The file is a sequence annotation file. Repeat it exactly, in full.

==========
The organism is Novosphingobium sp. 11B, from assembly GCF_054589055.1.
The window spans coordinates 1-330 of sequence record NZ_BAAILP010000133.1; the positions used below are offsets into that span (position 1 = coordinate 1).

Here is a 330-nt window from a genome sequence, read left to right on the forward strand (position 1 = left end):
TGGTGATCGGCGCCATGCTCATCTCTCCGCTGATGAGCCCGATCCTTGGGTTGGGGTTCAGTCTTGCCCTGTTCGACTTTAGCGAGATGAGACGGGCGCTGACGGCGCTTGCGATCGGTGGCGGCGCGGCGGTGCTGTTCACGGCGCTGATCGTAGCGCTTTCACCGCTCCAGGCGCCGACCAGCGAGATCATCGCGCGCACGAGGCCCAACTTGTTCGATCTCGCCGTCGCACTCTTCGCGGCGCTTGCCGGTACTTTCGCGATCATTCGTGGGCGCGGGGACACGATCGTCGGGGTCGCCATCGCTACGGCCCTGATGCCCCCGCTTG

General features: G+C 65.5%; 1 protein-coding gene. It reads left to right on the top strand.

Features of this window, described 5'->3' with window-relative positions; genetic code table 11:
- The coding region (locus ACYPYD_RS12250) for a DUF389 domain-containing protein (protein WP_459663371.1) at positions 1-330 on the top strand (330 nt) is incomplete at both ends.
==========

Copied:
The organism is Novosphingobium sp. 11B, from assembly GCF_054589055.1.
The window spans coordinates 1-330 of sequence record NZ_BAAILP010000133.1; the positions used below are offsets into that span (position 1 = coordinate 1).

Here is a 330-nt window from a genome sequence, read left to right on the forward strand (position 1 = left end):
TGGTGATCGGCGCCATGCTCATCTCTCCGCTGATGAGCCCGATCCTTGGGTTGGGGTTCAGTCTTGCCCTGTTCGACTTTAGCGAGATGAGACGGGCGCTGACGGCGCTTGCGATCGGTGGCGGCGCGGCGGTGCTGTTCACGGCGCTGATCGTAGCGCTTTCACCGCTCCAGGCGCCGACCAGCGAGATCATCGCGCGCACGAGGCCCAACTTGTTCGATCTCGCCGTCGCACTCTTCGCGGCGCTTGCCGGTACTTTCGCGATCATTCGTGGGCGCGGGGACACGATCGTCGGGGTCGCCATCGCTACGGCCCTGATGCCCCCGCTTG

General features: G+C 65.5%; 1 protein-coding gene. It reads left to right on the top strand.

Features of this window, described 5'->3' with window-relative positions; genetic code table 11:
- The coding region (locus ACYPYD_RS12250) for a DUF389 domain-containing protein (protein WP_459663371.1) at positions 1-330 on the top strand (330 nt) is incomplete at both ends.